The natural approach for describing network flow problems is to introduce side constraints that capture restrictions of a logical or technological nature, e.g., capacity constraints. We study the traffic equilibria arising from selfish routing of individual users in networks with side constraints. We examine first the case of linear latency functions. Under very general assumptions for the side constraints we show that the total latency of the routes chosen by selfish network users is at most 4/3 times the minimum possible total latency. This matches the known lower bound. For general latency functions we formulate the traffic equilibrium as the solution to a nonlinear complementarity problem. We use a classic transformation to reduce the existence of a solution to the complementarity problem to the existence of a fixed point for an appropriate continuous function. Such a fixed point always exists if a set of Lagrangean multipliers from the complementarity problem is bounded from above. As an application we cast the recent optimal taxes result of Cole, Dodis and Roughgarden in this general framework.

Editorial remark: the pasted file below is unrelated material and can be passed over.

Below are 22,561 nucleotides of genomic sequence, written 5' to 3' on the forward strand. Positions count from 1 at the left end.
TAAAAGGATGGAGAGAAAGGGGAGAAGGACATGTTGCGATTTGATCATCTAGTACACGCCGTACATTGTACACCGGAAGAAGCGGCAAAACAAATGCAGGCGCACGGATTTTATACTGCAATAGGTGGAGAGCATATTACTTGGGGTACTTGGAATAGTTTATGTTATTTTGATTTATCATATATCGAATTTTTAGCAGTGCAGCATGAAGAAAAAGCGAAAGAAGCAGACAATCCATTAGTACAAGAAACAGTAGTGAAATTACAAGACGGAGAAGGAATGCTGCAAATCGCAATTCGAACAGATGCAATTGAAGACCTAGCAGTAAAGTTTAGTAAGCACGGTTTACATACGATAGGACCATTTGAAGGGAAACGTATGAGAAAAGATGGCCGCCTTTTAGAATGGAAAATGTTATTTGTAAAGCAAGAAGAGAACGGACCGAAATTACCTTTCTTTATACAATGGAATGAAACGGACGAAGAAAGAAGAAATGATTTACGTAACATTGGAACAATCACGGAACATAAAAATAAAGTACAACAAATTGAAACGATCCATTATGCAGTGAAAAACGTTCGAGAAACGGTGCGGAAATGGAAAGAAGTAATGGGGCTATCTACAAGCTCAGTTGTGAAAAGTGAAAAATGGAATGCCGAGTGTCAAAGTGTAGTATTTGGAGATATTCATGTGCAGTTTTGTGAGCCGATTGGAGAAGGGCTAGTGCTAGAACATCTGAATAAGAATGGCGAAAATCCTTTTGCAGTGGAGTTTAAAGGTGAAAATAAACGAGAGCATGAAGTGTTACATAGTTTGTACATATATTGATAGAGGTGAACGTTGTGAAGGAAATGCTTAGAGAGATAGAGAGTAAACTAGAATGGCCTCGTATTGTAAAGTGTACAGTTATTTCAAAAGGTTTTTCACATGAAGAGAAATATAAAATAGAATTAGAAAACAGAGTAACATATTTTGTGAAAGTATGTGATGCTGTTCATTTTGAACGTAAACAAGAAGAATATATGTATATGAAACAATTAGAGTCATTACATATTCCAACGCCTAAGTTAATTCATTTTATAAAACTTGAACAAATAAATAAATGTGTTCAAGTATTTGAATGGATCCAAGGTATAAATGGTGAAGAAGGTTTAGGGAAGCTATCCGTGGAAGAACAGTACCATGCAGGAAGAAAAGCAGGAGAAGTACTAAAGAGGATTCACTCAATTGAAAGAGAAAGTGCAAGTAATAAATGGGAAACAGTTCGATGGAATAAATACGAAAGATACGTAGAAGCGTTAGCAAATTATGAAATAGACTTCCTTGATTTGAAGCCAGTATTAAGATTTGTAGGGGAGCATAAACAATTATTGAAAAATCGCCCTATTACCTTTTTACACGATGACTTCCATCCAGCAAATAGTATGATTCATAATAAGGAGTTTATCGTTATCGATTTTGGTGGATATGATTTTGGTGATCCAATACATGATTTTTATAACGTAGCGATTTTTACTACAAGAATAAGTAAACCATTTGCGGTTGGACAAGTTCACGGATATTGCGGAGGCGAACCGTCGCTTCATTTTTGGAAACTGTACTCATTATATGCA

Tech. report CAS-03-13-GK, Dept. of Computing & Software, McMaster University, Hamilton, Ontario Canada Submitted 11/2003